If right-to-work laws were really about individual freedom, they would simply allow unions to represent voluntary dues-paying members only while respecting employers’ right to recognize or not recognize unions. In other words, the laws would permit states to opt out of federal labor law entirely—and nothing more. But these laws do much more, perhaps because allowing this kind of flexibility and variety would undermine the interests of politically influential employers by unshackling upstart competitors.

Of course, laws that respected freedom of contract wouldn’t mandate particular bargaining rules. Just laws would protect people from violence and leave them free to work out the arrangements that make sense to them. There’s nothing sacred about the existing labor-law framework. In a free society bargaining over employment terms wouldn’t be constrained by anything like the NLRA. As Freeman contributor Percy L. Greaves, Jr., wrote in a tribute to Ludwig von Mises: “[T]he agitators for ‘right-to-work’ laws forget . . . that the problem is basically one of getting the government out of moral business transactions and not into them. . . . The economic answer is to repeal the bad intervention and not try to counterbalance it with another bad intervention.”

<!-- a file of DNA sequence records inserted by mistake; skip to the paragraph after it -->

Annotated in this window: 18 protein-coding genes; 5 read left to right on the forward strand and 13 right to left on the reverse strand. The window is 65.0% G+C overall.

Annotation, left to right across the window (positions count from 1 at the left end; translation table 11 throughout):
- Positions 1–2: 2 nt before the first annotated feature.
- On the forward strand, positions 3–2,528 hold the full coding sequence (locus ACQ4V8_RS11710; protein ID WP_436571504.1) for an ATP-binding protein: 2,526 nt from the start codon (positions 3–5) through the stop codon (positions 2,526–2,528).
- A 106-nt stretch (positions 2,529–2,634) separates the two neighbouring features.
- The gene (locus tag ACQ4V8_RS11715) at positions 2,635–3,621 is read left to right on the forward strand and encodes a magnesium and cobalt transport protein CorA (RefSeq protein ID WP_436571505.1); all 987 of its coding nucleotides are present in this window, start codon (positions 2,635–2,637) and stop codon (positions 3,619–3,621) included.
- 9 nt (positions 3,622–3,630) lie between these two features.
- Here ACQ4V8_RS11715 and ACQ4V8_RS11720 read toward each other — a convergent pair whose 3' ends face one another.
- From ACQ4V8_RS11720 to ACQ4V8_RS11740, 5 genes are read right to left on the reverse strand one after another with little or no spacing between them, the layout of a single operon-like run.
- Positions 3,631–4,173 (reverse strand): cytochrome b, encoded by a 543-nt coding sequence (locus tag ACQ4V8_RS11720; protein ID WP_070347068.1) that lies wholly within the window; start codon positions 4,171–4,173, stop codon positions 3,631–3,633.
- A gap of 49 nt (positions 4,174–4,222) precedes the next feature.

The NLRA framework wasn’t created out of sheer benevolence. Rather, the historical record shows, big businesses wanted something like it because they thought it would reduce conflict and increase costs for their competitors.

Even when union activity was legally disfavored, or actually illegal, unions like the Industrial Workers of the World won contract victories with strikes and work slowdowns. The eight-hour working day, for instance, wasn’t a gift from benevolent politicians: It was an achievement of union struggles that took place well before the Wagner Act framework was in place.